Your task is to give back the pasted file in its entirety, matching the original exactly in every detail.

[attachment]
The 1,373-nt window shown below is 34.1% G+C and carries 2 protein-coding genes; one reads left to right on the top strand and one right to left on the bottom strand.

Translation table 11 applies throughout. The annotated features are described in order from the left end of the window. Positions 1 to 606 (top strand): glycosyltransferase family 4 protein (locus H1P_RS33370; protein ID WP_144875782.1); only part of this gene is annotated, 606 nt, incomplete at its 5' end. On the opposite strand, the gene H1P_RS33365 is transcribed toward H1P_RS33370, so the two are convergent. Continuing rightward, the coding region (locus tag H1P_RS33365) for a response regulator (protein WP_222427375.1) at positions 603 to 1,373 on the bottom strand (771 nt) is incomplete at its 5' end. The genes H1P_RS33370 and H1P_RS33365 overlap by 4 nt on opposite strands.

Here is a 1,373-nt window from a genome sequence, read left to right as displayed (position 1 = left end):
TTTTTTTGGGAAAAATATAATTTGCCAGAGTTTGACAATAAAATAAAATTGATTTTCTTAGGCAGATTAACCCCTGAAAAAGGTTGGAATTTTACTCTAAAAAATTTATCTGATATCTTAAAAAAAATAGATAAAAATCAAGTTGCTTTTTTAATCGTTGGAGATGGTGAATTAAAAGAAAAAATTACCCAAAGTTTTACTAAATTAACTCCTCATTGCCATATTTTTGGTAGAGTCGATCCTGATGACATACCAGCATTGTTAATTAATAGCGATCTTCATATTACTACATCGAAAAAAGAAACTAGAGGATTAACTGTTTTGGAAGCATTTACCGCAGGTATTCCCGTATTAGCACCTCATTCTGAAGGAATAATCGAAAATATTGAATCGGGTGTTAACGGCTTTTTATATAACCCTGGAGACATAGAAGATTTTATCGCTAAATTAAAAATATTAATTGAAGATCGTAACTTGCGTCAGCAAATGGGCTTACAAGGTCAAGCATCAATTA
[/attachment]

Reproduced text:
The 1,373-nt window shown below is 34.1% G+C and carries 2 protein-coding genes; one reads left to right on the top strand and one right to left on the bottom strand.

Translation table 11 applies throughout. The annotated features are described in order from the left end of the window. Positions 1 to 606 (top strand): glycosyltransferase family 4 protein (locus H1P_RS33370; protein ID WP_144875782.1); only part of this gene is annotated, 606 nt, incomplete at its 5' end. On the opposite strand, the gene H1P_RS33365 is transcribed toward H1P_RS33370, so the two are convergent. Continuing rightward, the coding region (locus tag H1P_RS33365) for a response regulator (protein WP_222427375.1) at positions 603 to 1,373 on the bottom strand (771 nt) is incomplete at its 5' end. The genes H1P_RS33370 and H1P_RS33365 overlap by 4 nt on opposite strands.

Here is a 1,373-nt window from a genome sequence, read left to right as displayed (position 1 = left end):
TTTTTTTGGGAAAAATATAATTTGCCAGAGTTTGACAATAAAATAAAATTGATTTTCTTAGGCAGATTAACCCCTGAAAAAGGTTGGAATTTTACTCTAAAAAATTTATCTGATATCTTAAAAAAAATAGATAAAAATCAAGTTGCTTTTTTAATCGTTGGAGATGGTGAATTAAAAGAAAAAATTACCCAAAGTTTTACTAAATTAACTCCTCATTGCCATATTTTTGGTAGAGTCGATCCTGATGACATACCAGCATTGTTAATTAATAGCGATCTTCATATTACTACATCGAAAAAAGAAACTAGAGGATTAACTGTTTTGGAAGCATTTACCGCAGGTATTCCCGTATTAGCACCTCATTCTGAAGGAATAATCGAAAATATTGAATCGGGTGTTAACGGCTTTTTATATAACCCTGGAGACATAGAAGATTTTATCGCTAAATTAAAAATATTAATTGAAGATCGTAACTTGCGTCAGCAAATGGGCTTACAAGGTCAAGCATCAATTA